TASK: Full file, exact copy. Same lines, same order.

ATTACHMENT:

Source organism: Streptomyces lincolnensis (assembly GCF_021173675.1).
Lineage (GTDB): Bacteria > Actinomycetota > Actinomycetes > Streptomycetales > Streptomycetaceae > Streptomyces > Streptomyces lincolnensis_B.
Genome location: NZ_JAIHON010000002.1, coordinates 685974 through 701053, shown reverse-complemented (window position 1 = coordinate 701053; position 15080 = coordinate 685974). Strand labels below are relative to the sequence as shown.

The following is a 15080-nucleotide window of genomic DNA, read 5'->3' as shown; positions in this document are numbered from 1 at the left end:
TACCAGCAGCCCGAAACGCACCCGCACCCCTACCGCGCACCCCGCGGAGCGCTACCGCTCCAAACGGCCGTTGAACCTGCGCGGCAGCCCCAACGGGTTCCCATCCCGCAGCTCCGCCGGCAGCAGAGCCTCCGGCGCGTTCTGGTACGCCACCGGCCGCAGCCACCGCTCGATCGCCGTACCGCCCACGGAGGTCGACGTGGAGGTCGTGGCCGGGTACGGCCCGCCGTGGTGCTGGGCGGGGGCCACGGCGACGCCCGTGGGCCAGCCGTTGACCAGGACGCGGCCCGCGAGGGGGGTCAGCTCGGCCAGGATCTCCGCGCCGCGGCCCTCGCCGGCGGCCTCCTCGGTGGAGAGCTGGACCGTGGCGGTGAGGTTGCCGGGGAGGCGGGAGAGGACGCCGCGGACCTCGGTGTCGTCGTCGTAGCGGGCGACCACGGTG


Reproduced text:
Source organism: Streptomyces lincolnensis (assembly GCF_021173675.1).
Lineage (GTDB): Bacteria > Actinomycetota > Actinomycetes > Streptomycetales > Streptomycetaceae > Streptomyces > Streptomyces lincolnensis_B.
Genome location: NZ_JAIHON010000002.1, coordinates 685974 through 701053, shown reverse-complemented (window position 1 = coordinate 701053; position 15080 = coordinate 685974). Strand labels below are relative to the sequence as shown.

The following is a 15080-nucleotide window of genomic DNA, read 5'->3' as shown; positions in this document are numbered from 1 at the left end:
TACCAGCAGCCCGAAACGCACCCGCACCCCTACCGCGCACCCCGCGGAGCGCTACCGCTCCAAACGGCCGTTGAACCTGCGCGGCAGCCCCAACGGGTTCCCATCCCGCAGCTCCGCCGGCAGCAGAGCCTCCGGCGCGTTCTGGTACGCCACCGGCCGCAGCCACCGCTCGATCGCCGTACCGCCCACGGAGGTCGACGTGGAGGTCGTGGCCGGGTACGGCCCGCCGTGGTGCTGGGCGGGGGCCACGGCGACGCCCGTGGGCCAGCCGTTGACCAGGACGCGGCCCGCGAGGGGGGTCAGCTCGGCCAGGATCTCCGCGCCGCGGCCCTCGCCGGCGGCCTCCTCGGTGGAGAGCTGGACCGTGGCGGTGAGGTTGCCGGGGAGGCGGGAGAGGACGCCGCGGACCTCGGTGTCGTCGTCGTAGCGGGCGACCACGGTG